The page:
Computer Vision System-On-Chip Designs for Intelligent Vehicles

Publication Year:
2018
Usage 23
Abstract Views 12
Downloads 11
Repository URL:
https://digitalcommons.wpi.edu/etd-dissertations/162
Author(s):
Zhou, Yuteng
Publisher(s):
Worcester Polytechnic Institute
Tags:
FPGA; computer vision; deep learning; ASIC
artifact description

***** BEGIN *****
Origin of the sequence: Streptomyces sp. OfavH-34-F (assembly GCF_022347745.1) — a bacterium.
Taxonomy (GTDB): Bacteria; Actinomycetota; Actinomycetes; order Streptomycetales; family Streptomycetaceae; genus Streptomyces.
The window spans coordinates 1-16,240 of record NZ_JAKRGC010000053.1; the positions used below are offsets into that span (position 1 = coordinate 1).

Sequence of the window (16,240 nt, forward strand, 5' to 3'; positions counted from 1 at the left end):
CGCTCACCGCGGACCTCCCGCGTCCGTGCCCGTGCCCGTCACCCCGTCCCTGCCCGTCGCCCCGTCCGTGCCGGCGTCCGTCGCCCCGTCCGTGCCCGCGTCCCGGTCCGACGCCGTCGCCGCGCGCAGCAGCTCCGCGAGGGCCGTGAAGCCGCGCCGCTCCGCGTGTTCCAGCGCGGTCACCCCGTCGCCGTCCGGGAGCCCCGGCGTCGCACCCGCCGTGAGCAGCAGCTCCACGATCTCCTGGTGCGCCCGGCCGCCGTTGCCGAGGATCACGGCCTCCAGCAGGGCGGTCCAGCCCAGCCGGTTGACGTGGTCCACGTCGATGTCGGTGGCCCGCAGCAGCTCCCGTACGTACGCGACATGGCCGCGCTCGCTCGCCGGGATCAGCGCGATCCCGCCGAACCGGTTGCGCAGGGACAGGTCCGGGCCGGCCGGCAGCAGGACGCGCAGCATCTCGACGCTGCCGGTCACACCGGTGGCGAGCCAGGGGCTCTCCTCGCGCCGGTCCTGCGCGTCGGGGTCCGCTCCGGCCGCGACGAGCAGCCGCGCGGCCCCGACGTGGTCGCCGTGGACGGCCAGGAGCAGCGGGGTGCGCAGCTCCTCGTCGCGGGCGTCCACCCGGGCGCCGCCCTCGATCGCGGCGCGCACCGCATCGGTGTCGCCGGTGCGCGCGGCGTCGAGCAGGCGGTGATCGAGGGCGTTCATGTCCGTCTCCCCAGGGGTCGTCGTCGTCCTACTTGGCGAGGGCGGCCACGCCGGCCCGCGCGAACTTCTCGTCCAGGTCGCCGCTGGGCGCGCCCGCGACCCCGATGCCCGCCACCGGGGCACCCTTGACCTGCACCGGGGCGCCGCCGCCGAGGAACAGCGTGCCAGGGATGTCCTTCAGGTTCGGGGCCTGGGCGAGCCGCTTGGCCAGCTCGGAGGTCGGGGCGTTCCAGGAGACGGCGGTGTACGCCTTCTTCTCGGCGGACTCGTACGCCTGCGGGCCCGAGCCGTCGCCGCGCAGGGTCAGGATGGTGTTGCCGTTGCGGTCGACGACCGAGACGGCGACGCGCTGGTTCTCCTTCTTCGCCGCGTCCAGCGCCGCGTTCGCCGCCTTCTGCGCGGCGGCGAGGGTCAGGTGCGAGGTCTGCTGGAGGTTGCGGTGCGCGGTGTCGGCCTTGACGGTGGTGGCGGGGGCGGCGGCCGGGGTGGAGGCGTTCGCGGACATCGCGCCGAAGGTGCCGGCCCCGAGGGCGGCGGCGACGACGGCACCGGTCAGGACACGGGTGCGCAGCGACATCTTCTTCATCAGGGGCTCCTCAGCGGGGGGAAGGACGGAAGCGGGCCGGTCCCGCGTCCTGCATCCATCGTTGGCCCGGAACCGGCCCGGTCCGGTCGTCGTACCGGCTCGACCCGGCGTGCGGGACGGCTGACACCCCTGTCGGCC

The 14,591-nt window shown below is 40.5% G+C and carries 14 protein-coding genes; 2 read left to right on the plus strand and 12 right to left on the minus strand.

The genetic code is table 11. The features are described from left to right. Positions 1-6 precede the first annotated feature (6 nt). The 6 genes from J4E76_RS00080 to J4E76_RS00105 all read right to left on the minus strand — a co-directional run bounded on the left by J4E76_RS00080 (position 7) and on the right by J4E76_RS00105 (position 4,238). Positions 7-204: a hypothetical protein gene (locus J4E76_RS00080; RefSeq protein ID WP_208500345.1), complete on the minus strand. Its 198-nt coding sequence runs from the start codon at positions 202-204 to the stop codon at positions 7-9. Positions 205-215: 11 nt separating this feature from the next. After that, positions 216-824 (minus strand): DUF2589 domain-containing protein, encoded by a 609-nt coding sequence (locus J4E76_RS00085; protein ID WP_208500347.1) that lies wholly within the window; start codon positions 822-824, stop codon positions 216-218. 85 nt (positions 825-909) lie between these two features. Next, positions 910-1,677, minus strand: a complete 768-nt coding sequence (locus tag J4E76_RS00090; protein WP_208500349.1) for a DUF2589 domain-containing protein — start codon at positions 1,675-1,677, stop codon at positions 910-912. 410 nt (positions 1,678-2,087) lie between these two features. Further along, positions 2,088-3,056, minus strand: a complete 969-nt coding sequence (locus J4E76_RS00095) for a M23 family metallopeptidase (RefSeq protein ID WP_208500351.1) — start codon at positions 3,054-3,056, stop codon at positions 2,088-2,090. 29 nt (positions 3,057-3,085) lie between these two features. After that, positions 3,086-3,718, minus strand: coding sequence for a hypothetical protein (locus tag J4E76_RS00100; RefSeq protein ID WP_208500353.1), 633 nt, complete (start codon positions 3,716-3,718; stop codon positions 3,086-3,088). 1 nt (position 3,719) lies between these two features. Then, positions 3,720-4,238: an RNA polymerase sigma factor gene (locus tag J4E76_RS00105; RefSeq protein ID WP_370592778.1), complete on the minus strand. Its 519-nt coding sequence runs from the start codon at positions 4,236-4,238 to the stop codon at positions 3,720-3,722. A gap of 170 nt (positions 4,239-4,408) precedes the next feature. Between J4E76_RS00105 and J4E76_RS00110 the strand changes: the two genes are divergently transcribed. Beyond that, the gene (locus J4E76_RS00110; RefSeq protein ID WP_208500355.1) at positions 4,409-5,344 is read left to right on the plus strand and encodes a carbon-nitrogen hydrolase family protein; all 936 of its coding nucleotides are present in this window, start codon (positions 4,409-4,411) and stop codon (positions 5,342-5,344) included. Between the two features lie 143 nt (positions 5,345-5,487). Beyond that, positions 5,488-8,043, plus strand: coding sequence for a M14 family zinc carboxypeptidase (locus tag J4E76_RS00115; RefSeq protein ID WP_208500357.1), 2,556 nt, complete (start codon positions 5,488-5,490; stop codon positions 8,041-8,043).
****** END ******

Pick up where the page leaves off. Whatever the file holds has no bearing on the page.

Intelligent vehicle technologies are growing rapidly that can enhance road safety, improve transport efficiency, and aid driver operations through sensors and intelligence. Advanced driver assistance system (ADAS) is a common platform of intelligent vehicle technologies. Many sensors like LiDAR, radar, cameras have been deployed on intelligent vehicles. Among these sensors, optical cameras are most widely used due to their low costs and easy installation. However, most computer vision algorithms are complicated and computationally slow, making them difficult to be deployed on power constraint systems. This dissertation investigates several mainstream ADAS applications, and proposes corresponding efficient digital circuits implementations for these applications. This dissertation presents three ways of software / hardware algorithm division for three ADAS applications: lane detection, traffic sign classification, and traffic light detection. Using FPGA to offload critical parts of the algorithm, the entire computer vision system is able to run in real time while maintaining a low power consumption and a high detection rate. Catching up with the advent of deep learning in the field of computer vision, we also present two deep learning based hardware implementations on application specific integrated circuits (ASIC) to achieve even lower power consumption and higher accuracy.The real time lane detection system is implemented on Xilinx Zynq platform, which has a dual core ARM processor and FPGA fabric. The Xilinx Zynq platform integrates the software programmability of an ARM processor with the hardware programmability of an FPGA. For the lane detection task, the FPGA handles the majority of the task: region-of-interest extraction, edge detection, image binarization, and hough transform. After then, the ARM processor takes in hough transform results and highlights lanes using the hough peaks algorithm. The entire system is able to process 1080P video stream at a constant speed of 69.4 frames per second, realizing real time capability.An efficient system-on-chip (SOC) design which classifies up to 48 traffic signs in real time is presented in this dissertation. The traditional histogram of oriented gradients (HoG) and support vector machine (SVM) are proven to be very effective on traffic sign classification with an average accuracy rate of 93.77%. For traffic sign classification, the biggest challenge comes from the low execution efficiency of the HoG on embedded processors. By dividing the HoG algorithm into three fully pipelined stages, as well as leveraging extra on-chip memory to store intermediate results, we successfully achieved a throughput of 115.7 frames per second at 1080P resolution. The proposed generic HoG hardware implementation could also be used as an individual IP core by other computer vision systems.A real time traffic signal detection system is implemented to present an efficient hardware implementation of the traditional grass-fire blob detection. The traditional grass-fire blob detection method iterates the input image multiple times to calculate connected blobs. In digital circuits, five extra on-chip block memories are utilized to save intermediate results. By using additional memories, all connected blob information could be obtained through one-pass image traverse. The proposed hardware friendly blob detection can run at 72.4 frames per second with 1080P video input. Applying HoG + SVM as feature extractor and classifier, 92.11% recall rate and 99.29% precision rate are obtained on red lights, and 94.44% recall rate and 98.27% precision rate on green lights.Nowadays, convolutional neural network (CNN) is revolutionizing computer vision due to learnable layer by layer feature extraction. However, when coming into inference, CNNs are usually slow to train and slow to execute. In this dissertation, we studied the implementation of principal component analysis based network (PCANet), which strikes a balance between algorithm robustness and computational complexity. Compared to a regular CNN, the PCANet only needs one iteration training, and typically at most has a few tens convolutions on a single layer. Compared to hand-crafted features extraction methods, the PCANet algorithm well reflects the variance in the training dataset and can better adapt to difficult conditions. The PCANet algorithm achieves accuracy rates of 96.8% and 93.1% on road marking detection and traffic light detection, respectively. Implementing in Synopsys 32nm process technology, the proposed chip can classify 724,743 32-by-32 image candidates in one second, with only 0.5 watt power consumption.In this dissertation, binary neural network (BNN) is adopted as a potential detector for intelligent vehicles. The BNN constrains all activations and weights to be +1 or -1. Compared to a CNN with the same network configuration, the BNN achieves 50 times better resource usage with only 1% - 2% accuracy loss. Taking car detection and pedestrian detection as examples, the BNN achieves an average accuracy rate of over 95%. Furthermore, a BNN accelerator implemented in Synopsys 32nm process technology is presented in our work. The elastic architecture of the BNN accelerator makes it able to process any number of convolutional layers with high throughput. The BNN accelerator only consumes 0.6 watt and doesn't rely on external memory for storage.